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Richard Knerr & "Spud" Melin
Many popular products for children, like Silly Putty® and the Snugli®, owe their success to entrepreneurship as much as invention. The same is true of the hula hoop, "the granddaddy of American fads."
Children around the world have always played with hoops, by rolling and throwing them or twirling them around the waist and limbs. For adults, hoop twirling has at times been recommended as a weight-loss measure (ancient Greece) and, ironically, denounced as a source of sprains, pains and even heart attacks (14th-century England). These hoops were once made of vines or other plants, wood, or metal.
The conversion of the toy hoop into 20th-century Americana came thanks to Richard Knerr and Arthur "Spud" Melin, founders of the Wham-O Company. In 1957, an Australian visiting California told them offhand that in his home country, children twirled bamboo hoops around their waists in gym class. Knerr and Melin saw how popular such a toy would be; and soon they were winning rave reviews from schoolkids for the hollow plastic prototype they had created.
The next year, the hula hoop, whose name came from the Hawaiian dance its users seemed to imitate, was marketed nationwide. Americans kids and adults alike were hooked: Wham-O sold 25 million hula hoops in two months. Almost 100 million international orders followed. Wham-O could hardly patent an ancient item, but did reinvent, manufacture and market the hula hoop for the modern world---for example, by using Marlex, a lightweight but durable plastic then recently invented by Phillips Petroleum. By the end of 1958, after $45 million in profits, the craze was dying down. But Richard Knerr was ready with another bombshell: that year he had discovered the "Frisbie."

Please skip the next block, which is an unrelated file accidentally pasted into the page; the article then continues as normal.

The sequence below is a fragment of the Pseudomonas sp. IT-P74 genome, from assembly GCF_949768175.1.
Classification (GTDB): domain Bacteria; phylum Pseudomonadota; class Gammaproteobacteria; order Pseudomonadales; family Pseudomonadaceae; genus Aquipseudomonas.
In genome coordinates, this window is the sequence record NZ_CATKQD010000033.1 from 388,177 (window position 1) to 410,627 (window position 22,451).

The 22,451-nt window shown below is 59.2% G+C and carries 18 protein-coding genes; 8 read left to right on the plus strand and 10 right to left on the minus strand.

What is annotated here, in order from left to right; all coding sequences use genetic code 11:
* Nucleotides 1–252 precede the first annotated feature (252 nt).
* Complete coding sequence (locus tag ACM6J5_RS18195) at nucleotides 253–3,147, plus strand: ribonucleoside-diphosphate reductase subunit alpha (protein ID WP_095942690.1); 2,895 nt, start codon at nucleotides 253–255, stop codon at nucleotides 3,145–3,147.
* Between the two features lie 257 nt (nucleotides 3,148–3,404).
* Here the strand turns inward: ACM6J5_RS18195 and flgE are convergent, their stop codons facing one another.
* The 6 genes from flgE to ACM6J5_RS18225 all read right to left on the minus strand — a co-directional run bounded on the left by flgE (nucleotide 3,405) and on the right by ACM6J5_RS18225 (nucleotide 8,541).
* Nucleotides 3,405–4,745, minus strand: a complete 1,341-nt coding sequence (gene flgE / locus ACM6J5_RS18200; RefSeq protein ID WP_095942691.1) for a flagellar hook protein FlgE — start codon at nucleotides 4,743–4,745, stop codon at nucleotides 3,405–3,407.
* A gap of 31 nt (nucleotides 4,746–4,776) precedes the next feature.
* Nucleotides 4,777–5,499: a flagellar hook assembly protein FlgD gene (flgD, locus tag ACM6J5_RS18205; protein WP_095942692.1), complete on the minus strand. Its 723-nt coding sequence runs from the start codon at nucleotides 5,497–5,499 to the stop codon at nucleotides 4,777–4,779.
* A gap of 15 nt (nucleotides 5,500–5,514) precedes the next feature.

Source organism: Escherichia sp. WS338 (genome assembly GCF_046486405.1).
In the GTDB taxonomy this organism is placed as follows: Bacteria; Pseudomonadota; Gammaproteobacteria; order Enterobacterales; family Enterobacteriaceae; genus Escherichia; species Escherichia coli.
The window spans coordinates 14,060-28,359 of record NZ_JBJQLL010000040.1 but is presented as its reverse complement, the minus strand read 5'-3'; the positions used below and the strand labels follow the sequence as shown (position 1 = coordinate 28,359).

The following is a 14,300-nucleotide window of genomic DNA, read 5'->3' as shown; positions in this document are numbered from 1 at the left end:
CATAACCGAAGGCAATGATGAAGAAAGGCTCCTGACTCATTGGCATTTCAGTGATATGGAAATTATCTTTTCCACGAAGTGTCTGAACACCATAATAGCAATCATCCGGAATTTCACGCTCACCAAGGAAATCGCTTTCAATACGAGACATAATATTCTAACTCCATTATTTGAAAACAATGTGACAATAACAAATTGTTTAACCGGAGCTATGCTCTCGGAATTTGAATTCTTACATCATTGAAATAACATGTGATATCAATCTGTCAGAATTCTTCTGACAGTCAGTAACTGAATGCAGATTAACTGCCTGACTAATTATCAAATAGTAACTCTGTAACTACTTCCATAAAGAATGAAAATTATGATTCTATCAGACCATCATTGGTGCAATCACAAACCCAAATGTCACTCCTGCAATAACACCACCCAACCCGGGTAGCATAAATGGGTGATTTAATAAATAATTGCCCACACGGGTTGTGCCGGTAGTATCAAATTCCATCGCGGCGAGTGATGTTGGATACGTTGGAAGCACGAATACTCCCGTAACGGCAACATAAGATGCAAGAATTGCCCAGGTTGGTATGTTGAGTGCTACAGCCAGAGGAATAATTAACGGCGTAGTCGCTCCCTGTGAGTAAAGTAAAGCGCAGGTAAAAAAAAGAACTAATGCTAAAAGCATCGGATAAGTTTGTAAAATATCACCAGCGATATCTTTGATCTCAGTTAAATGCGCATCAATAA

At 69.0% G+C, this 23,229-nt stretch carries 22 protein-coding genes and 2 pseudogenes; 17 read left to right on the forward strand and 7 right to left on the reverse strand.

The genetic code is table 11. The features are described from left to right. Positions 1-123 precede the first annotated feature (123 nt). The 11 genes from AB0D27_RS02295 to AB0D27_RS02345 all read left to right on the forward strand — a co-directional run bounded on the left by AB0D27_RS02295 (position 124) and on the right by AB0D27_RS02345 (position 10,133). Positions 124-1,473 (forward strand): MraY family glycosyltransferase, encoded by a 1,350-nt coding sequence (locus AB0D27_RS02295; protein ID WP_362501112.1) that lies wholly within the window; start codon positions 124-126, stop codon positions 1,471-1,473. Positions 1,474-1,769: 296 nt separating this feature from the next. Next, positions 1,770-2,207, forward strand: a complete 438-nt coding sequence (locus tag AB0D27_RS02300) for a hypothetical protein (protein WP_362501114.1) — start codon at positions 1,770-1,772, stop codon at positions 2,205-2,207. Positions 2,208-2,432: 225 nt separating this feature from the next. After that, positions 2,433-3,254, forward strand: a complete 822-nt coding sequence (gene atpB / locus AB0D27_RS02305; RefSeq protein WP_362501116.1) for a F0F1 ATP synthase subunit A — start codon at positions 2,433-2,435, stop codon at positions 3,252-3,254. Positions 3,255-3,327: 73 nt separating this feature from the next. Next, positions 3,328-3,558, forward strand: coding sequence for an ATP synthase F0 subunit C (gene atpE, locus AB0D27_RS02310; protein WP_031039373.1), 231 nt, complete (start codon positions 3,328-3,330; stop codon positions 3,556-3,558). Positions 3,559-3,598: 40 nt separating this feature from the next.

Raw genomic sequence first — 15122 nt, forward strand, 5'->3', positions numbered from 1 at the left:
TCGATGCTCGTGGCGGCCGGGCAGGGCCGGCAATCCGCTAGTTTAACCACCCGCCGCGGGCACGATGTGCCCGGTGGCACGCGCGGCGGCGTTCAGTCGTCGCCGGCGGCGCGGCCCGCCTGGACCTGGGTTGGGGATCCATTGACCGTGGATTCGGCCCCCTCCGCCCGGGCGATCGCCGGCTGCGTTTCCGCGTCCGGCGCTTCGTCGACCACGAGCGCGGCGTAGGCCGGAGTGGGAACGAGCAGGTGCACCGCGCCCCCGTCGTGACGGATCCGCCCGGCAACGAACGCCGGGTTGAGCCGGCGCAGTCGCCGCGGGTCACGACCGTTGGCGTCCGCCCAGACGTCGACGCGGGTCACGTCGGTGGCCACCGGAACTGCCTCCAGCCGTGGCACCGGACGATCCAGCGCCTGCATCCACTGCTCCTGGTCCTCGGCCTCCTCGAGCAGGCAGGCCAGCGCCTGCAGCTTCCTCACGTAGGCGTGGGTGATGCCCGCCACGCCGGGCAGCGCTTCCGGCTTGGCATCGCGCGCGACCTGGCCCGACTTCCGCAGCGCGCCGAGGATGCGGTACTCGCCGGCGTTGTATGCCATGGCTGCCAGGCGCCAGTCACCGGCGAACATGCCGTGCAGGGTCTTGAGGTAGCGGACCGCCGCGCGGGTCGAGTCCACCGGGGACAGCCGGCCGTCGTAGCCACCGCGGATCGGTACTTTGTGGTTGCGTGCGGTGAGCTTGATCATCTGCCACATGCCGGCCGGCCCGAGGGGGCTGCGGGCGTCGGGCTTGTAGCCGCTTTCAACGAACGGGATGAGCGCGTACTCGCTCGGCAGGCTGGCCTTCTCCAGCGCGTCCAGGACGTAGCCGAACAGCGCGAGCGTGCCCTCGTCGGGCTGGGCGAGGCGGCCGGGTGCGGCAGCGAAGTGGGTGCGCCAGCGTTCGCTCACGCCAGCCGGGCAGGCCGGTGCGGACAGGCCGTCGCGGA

Today, the hula hoop still has its young fans, though eclipsed by faster-paced pastimes like inline skating. Nevertheless, the hula hoop is an outstanding example of entrepreneurial insight and modern manufacturing combined for sensational success.
Above photos of Rhythmic Hula Hoop contestants Martha and Bill courtesy of Amy L. Edwards